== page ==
News & Current Affairs

August 9, 2009

Saudis shut TV offices in sex row

Filed under: Business News, Entertainment News, Latest, Politics News — Tags: , , , , , , , , , — expressyoureself @ 2:05 pm

Saudis shut TV offices in sex row

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The Jeddah offices of a Lebanon-based TV station which broadcast an interview with a Saudi man boasting about his sexual conquests have been closed.

Saudi Arabian authorities said the offices had been shut by order of the country’s deputy prime minister.

The 32-year-old Saudi man’s interview shocked conservative Saudi society, prompting calls for him to be punished.

Mazen Abdul Jawad talked about his sexual conquests and how he picks up women in the kingdom.

A spokesman at the information ministry confirmed the decision to close the offices of the LBC TV station in the kingdom’s commercial capital.

“It was because of the interview with Mazen Abdul Jawad,” Abdul Rahman al-Hazzaa said, according to AFP news agency.

Discreet society

Saudi media say officials are considering whether to charge Mr Abdul Jawad over the interview, which appeared on a programme called Red Lines and challenged Saudi taboos.

The Saudi daily newspaper al-Watan said authorities had also closed other offices of the channel, which is mainly owned by Saudi billionaire Prince Alwaleed bin Talal.

Pre-marital sex is illegal in Saudi Arabia and Mr Abdul Jawad could face imprisonment or flogging.

Saudi Arabia is not only the most conservative society in the Arab world, it is also the most discreet.

If people break its strict Islamic code they face punishment – lashes or imprisonment for drinking or non-marital sex.

These rules are flouted by locals as well as expatriates, correspondents say, but almost everyone who breaks the rules keeps quiet about it and hopes they will not be found out.

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July 27, 2009

Saudi sex boasts man apologises

Filed under: Latest, Politics News — Tags: , , , , , , , , , , , , , , , — expressyoureself @ 7:02 pm

Saudi sex boasts man apologises

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A Saudi man who boasted about his sexual conquests on an Arabic TV station has tearfully apologised, as calls mounted for him to be punished.

Mazen Abdul Jawad talked about his sexual conquests, starting with a neighbour when he was 14, and how he picks up women in the kingdom.

Saudi media say officials are considering whether to charge him.

Pre-marital sex is illegal in Saudi Arabia and Mr Abdul Jawad could face imprisonment or flogging.

Discreet society

Saudi Arabia is not only the most conservative society in the Arab world, it is also the most discreet.

If people break its strict Islamic code they face punishment – lashes or imprisonment for drinking or non-marital sex.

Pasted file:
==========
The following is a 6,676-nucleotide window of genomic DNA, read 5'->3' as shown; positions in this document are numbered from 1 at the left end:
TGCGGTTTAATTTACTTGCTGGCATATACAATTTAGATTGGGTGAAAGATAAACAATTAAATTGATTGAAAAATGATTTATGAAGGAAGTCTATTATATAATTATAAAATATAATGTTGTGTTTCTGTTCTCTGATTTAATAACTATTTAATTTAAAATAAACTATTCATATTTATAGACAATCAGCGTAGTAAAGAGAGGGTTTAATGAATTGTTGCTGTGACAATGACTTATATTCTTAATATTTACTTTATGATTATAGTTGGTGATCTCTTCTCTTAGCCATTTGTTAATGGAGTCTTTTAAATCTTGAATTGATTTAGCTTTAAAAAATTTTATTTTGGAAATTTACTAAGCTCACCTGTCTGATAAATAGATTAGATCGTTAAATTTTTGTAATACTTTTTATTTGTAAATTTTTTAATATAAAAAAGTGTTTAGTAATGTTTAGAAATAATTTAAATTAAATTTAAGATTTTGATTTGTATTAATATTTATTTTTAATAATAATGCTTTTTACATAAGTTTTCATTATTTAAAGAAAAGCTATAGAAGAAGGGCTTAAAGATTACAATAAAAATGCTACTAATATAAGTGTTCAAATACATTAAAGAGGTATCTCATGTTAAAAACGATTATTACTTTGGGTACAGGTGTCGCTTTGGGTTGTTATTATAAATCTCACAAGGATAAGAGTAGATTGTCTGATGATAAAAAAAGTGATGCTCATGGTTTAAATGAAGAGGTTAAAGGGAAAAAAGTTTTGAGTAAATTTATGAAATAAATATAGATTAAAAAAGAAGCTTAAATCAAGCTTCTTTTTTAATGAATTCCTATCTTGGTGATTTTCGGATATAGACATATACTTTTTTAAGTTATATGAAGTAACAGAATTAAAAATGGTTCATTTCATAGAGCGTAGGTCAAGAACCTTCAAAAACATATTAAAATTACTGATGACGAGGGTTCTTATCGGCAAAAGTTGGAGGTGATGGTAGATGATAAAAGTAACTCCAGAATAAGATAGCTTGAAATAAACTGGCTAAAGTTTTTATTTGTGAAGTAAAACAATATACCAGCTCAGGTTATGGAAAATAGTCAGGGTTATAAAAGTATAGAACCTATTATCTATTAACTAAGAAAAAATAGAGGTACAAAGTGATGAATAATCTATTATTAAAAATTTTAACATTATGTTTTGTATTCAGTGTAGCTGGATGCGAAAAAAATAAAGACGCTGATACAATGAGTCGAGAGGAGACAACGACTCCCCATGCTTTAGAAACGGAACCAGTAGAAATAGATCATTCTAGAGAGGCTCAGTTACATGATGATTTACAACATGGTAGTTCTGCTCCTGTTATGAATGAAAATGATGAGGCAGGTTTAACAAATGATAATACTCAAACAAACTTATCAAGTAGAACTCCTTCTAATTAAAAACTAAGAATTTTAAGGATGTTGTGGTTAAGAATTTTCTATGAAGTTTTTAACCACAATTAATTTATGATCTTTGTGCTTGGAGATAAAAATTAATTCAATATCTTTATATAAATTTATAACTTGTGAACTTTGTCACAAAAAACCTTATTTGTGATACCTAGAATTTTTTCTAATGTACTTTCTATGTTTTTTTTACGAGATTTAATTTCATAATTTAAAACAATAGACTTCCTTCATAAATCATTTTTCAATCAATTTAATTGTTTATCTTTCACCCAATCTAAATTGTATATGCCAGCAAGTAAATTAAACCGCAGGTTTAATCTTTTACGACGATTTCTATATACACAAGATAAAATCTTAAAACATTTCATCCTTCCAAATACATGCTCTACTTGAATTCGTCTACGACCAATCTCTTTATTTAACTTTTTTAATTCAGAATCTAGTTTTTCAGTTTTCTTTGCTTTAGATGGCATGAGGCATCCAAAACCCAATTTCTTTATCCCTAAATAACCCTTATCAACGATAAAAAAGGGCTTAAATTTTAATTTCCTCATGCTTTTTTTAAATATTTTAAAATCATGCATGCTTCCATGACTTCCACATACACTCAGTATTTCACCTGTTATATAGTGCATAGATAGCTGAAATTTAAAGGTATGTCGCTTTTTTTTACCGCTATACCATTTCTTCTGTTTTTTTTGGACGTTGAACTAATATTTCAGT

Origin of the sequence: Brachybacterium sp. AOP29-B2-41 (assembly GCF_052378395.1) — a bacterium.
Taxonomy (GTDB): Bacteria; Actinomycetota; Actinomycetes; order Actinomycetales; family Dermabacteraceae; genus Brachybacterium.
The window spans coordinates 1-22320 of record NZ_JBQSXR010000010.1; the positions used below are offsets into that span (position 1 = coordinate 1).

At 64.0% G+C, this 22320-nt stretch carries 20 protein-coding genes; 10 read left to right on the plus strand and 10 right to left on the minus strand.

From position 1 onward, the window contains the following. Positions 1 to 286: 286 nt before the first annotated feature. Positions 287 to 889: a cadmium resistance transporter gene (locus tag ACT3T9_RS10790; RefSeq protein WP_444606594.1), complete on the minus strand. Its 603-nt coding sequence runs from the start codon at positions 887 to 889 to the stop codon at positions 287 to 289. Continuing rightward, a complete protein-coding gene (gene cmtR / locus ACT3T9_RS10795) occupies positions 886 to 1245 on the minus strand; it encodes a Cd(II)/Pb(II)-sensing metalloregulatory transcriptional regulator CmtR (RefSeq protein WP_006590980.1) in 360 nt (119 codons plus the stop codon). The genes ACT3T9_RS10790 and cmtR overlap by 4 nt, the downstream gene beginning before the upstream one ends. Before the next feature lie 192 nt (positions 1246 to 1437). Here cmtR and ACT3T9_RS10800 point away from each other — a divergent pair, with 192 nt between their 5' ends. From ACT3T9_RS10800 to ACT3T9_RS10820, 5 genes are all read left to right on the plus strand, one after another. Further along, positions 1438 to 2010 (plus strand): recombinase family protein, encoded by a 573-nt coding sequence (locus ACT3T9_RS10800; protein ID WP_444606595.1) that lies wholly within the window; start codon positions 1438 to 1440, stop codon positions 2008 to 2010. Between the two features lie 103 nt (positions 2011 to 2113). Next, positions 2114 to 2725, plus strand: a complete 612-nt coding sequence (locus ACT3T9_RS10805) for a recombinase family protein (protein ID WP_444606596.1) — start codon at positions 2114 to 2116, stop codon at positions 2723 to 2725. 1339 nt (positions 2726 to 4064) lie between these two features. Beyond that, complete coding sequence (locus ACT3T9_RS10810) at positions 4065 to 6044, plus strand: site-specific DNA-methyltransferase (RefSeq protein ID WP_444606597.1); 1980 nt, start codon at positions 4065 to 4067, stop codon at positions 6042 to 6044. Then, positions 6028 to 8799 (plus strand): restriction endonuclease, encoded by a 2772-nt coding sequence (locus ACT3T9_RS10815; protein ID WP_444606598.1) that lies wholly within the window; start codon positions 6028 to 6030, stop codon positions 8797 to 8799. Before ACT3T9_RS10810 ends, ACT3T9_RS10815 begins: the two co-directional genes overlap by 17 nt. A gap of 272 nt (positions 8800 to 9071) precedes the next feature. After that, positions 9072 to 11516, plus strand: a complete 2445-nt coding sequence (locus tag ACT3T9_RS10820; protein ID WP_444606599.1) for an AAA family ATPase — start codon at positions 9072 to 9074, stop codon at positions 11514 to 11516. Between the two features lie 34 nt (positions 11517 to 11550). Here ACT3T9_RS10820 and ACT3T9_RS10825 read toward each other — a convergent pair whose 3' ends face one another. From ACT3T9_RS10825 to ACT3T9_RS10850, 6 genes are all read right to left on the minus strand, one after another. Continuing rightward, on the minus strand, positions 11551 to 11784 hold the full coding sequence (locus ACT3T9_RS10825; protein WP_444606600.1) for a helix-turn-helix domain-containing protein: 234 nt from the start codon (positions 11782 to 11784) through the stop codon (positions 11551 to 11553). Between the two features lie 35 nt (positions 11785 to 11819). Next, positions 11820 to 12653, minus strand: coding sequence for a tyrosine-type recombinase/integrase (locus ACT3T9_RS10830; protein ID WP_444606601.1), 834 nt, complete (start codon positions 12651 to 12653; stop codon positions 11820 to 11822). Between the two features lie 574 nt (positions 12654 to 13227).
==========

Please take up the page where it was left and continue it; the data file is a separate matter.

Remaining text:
These rules are flouted by locals as well as expatriates, but almost everyone who breaks the rules keeps quiet about it and hopes they won’t be found out.

So it is unusual for a Saudi man to appear on TV freely discussing the ways in which he has transgressed the Saudi code.

Mr Abdul Jawad agreed to be interviewed for the Red Lines show on the popular Lebanese TV station, LBC.

The show deals with taboos in the Arab world.

Bluetooth dating

Mr Abdul Jawad talked openly about his sexual conquests, starting when he was 14.

He also described how he used the Bluetooth function on his mobile to meet Saudi women.

Religious authorities have tried to ban such devices for this very reason.

Complaints have now been filed against Mr Abdul Jawad in his local court and online Saudi forums are full of denunciations of his behaviour.

He says he is considering suing LBC for misrepresenting his views.

July 20, 2009

Alarming Africa male gay HIV rate

Alarming Africa male gay HIV rate

HIV

The reports said more education was needed to combat HIV among gay men

HIV rates among gay men in some African countries are 10 times higher than among the general male population, says research in medical journal the Lancet.

The report said prejudice towards gay people was leading to isolation and harassment, which in turn led to risky sexual practices among gay communities.

But the risks are not limited to gay men, as many of the infected also have female sexual partners.

The report called for greater education and resources in the fight against HIV.

The Oxford University researchers found that the prevalence of HIV/Aids among gay men in sub-Saharan African has been “driven by cultural, religious and political unwillingness to accept [gay men] as equal members of society”.

Lead researcher Adrian Smith told the EXPRESS there was “profound stigma and social hostility at every level of society concerning either same-sex behaviours amongst men, or homosexuality”.

“This has the consequence that this group becomes extremely hard to reach,” he said.